The pet-products industry delights in the ongoing love affair that we have with our pets, and a slew of new high-tech products were unleashed in the past 2 years that are designed to keep us connected to our pets 24/7, as well as to keep them safe and secure at home and when they’re out and about. This trend, however, will have pet owners digging deep into their pockets.
KEEPING TRACK. Although you can play “I spy” on your pets via a standard home-security camera so you can find out what they do when they’re home alone, new video cams that are marketed to pet owners have particular pet-centric features.
For example, by using a mobile app to connect a smartphone or a tablet computer to a pet video cam, you can play soothing music to settle an anxious pet, or you can talk to your pet and give it a treat no matter where you are.
The PetCube ($199) lets you initiate interactive games with your pet. For example, it’s the only product that we found that has a built-in laser that you can move around remotely to stimulate your pet, so it chases the laser’s light. Pet video cams start at $170, compared with entry-level home-security cameras that cost about $100.
You also can keep track of your pet’s health online. We found that the popularity of fitness trackers crossed into the pet space within the past 3 years. Wearable pet activity monitors exist that track how long that Fido sleeps during the day and how often that he eats. You also can make sure that he stays properly hydrated by using a bowl that has a built-in scale that measures his water consumption, as long as he isn’t a sloppy drinker. If your dog wears a camera on its collar (costing about $70), you can see the route that a dog walker took your dog on their outing and see how they spent their time by checking an app that you download on your smartphone or tablet.
Meanwhile, our research found that the selection of pet GPS trackers that are available increased over the past 3 years. A pet GPS tracker, which a pet wears on its collar or harness, lets you set up zones at your home and get alerts if your pet attempts the great escape. Many activity monitors also now have GPS functionality. We found at least 12 GPS-based activity monitors that start at $70.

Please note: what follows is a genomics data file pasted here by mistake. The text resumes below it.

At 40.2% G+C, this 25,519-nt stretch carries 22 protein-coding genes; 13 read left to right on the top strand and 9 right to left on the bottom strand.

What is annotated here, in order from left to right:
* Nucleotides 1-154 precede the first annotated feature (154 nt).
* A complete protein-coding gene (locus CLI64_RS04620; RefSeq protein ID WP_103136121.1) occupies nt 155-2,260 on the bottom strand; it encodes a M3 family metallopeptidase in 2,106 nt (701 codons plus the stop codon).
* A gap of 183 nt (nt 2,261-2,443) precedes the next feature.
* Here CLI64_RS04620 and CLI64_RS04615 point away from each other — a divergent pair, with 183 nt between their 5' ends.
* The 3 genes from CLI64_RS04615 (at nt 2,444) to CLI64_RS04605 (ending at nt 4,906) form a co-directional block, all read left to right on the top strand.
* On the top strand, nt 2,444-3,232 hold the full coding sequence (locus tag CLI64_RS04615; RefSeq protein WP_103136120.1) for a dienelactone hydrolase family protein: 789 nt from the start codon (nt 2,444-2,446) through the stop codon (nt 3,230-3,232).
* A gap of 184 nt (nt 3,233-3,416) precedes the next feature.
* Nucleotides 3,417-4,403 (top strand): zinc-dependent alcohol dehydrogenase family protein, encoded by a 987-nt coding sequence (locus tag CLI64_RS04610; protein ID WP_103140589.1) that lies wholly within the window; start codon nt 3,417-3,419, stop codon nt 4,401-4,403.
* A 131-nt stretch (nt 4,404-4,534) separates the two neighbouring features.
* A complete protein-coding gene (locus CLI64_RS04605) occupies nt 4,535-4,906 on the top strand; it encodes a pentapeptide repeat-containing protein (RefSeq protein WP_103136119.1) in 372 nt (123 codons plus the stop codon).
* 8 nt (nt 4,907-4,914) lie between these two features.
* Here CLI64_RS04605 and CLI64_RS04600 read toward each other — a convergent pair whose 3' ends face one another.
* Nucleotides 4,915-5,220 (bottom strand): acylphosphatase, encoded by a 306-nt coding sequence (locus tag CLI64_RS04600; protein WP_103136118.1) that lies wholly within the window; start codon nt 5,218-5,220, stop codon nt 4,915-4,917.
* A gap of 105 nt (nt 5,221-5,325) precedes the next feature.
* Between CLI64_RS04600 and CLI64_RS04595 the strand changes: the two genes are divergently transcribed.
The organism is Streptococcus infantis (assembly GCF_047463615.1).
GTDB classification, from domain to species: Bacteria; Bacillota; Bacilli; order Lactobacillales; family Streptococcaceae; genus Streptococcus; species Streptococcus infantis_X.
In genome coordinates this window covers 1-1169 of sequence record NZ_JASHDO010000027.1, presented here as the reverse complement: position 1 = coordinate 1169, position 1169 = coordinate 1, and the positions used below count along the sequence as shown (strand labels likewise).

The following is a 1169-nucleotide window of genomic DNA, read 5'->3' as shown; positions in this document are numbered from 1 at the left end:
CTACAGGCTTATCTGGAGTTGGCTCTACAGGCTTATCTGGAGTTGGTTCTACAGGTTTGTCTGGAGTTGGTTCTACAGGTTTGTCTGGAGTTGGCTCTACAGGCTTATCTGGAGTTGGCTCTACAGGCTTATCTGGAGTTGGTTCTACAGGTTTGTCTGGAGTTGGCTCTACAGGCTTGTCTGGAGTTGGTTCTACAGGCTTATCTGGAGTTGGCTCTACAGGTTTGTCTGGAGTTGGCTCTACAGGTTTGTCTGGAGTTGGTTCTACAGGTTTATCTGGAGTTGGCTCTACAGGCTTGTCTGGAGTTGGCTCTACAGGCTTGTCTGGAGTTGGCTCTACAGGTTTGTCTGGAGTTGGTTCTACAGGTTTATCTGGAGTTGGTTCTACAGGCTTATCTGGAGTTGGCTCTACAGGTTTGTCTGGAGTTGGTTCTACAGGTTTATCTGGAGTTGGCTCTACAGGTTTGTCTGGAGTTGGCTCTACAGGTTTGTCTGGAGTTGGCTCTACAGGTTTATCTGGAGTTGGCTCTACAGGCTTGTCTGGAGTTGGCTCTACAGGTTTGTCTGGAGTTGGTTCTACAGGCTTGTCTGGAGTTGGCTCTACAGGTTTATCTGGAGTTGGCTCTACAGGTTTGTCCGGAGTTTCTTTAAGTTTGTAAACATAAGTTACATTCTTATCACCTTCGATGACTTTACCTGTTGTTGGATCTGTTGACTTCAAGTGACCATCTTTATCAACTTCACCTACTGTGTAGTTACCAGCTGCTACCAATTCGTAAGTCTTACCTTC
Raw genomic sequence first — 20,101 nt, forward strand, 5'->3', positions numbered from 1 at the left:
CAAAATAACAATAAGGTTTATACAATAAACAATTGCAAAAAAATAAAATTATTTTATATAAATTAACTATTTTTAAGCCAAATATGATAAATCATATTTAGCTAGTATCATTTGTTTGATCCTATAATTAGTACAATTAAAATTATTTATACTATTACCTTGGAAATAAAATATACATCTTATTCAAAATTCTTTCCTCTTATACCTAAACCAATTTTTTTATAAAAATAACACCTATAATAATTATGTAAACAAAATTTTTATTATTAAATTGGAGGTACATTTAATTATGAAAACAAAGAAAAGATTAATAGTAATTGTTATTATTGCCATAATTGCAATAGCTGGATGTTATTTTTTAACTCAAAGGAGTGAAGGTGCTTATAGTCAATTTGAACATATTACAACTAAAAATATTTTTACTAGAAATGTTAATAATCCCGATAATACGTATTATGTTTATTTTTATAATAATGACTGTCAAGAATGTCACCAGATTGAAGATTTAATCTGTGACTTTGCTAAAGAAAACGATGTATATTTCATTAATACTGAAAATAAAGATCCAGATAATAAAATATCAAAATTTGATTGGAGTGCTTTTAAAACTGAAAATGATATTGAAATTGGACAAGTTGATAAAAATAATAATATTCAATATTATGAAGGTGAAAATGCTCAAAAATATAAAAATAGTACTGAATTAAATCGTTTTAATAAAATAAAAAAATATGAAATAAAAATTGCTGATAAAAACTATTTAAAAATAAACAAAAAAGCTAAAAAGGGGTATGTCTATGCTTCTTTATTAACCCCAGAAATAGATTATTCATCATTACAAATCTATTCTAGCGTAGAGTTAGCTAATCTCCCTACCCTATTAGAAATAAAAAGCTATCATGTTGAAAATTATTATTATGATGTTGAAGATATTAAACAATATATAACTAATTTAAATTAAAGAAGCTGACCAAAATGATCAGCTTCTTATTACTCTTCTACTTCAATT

As with all GPS systems, pet GPS trackers use a cellular network and require you to subscribe to a provider’s plan. However, manufacturers use a dedicated cellular network, so you don’t have a choice in plans. Monthly rates typically cost about $8, and annual subscriptions bring the monthly rate down to about $5. We recommend that you ask whether the coverage of the network that’s linked to the tracker is good in your area, because cellular coverage varies among networks.
According to our research, when wearable pet tech gadgets came to the market, they were bulky and heavy, particularly for smaller pets. However, within the past year, devices were introduced that are light enough so smaller dogs and cats can wear them without being encumbered.
“We always encourage pet parents to also have their pets properly tagged [with identification details] and microchipped, in case they find themselves out of range,” says Ben Jacobs, who is the founder and CEO of Whistle Labs, which makes pet GPS trackers and activity monitors.
Connected pet products all work with free apps, but not all apps work with all smartphones, particularly older models. You should make sure that you have a compatible device before you buy a connected pet product.
PLAYING IT SAFE. High-tech pet products go beyond wearable products that monitor your pet. Now they include food bowls and water dispensers that automatically dispense food or liquid and exterior pet doors that open or close automatically when your pet approaches. These products are programmed to operate only for a specific pet via a sensor that’s attached to the pet’s collar or the pet’s identification microchip. Most of these products use batteries, but a few use a home’s electricity and include a battery backup.
Unfortunately, most of these high-tech products don’t work when the power to your home goes out or the battery dies. Although most such products have a warning system, such as a flashing light, that reminds pet owners of when to change the product’s batteries, only Wireless Whiskers’ AutoDiet Feeder ($170), which was launched in spring 2017, has an additional level of security that’s called intelligent recovery.